In 1803, the United States government purchased over 800,000 square miles of land west of the Mississippi River from France in what would become the largest land acquisition in American history, also known as the Louisiana Purchase. Named “Louisiana” after the French “sun king,” Louis XIV, the territory comprised most of the present-day western United States, including Arkansas. The Louisiana Purchase allowed the U.S. government to open up lands in the west for settlement, secured its borders against foreign threat, and gave the right to deposit goods duty-free at port cities (mainly New Orleans). In Arkansas, the Louisiana Purchase signaled an end to French and Spanish dominance as Americans filtered into the area. Between 1686 and the 1790s, the French …

Louisiana Purchase Survey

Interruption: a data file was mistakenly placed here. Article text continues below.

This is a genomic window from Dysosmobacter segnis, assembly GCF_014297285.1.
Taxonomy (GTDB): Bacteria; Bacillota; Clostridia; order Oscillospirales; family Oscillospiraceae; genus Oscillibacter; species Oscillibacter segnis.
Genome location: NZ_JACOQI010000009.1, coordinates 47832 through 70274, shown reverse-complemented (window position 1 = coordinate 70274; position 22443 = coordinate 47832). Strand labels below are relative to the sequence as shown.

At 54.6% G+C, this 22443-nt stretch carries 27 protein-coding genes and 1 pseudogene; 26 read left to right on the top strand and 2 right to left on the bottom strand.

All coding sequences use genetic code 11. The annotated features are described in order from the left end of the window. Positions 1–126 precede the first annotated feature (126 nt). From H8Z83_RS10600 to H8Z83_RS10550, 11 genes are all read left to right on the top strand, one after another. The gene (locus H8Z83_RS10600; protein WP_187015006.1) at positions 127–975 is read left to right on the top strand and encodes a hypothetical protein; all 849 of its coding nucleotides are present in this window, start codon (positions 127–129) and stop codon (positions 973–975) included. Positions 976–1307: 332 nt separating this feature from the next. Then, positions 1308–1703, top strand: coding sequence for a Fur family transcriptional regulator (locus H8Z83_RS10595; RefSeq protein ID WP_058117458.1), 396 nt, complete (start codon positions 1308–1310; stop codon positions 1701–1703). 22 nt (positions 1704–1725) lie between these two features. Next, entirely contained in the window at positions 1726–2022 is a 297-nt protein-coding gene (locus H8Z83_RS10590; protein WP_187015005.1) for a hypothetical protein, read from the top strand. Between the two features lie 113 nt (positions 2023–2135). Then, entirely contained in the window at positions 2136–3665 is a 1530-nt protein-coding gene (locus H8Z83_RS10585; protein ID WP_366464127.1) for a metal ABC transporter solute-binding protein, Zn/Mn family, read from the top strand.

The purchase of the vast Louisiana Territory from France in 1803 practically doubled the size of the United States, yet little of it was marked off by the American land survey method, which divides land into square tracts, an orderly prerequisite for land ownership in the nineteenth century. The survey of this vast, new American West began in what would later become the state of Arkansas and is commemorated at Louisiana Purchase State Park on U.S. Highway 49 between Brinkley (Monroe County) and Helena (Phillips County). Since Arkansas was first, the survey enabled early sale of land that contributed to Arkansas’s being the third state admitted into the Union west of the Mississippi River (after Louisiana and Missouri). The survey …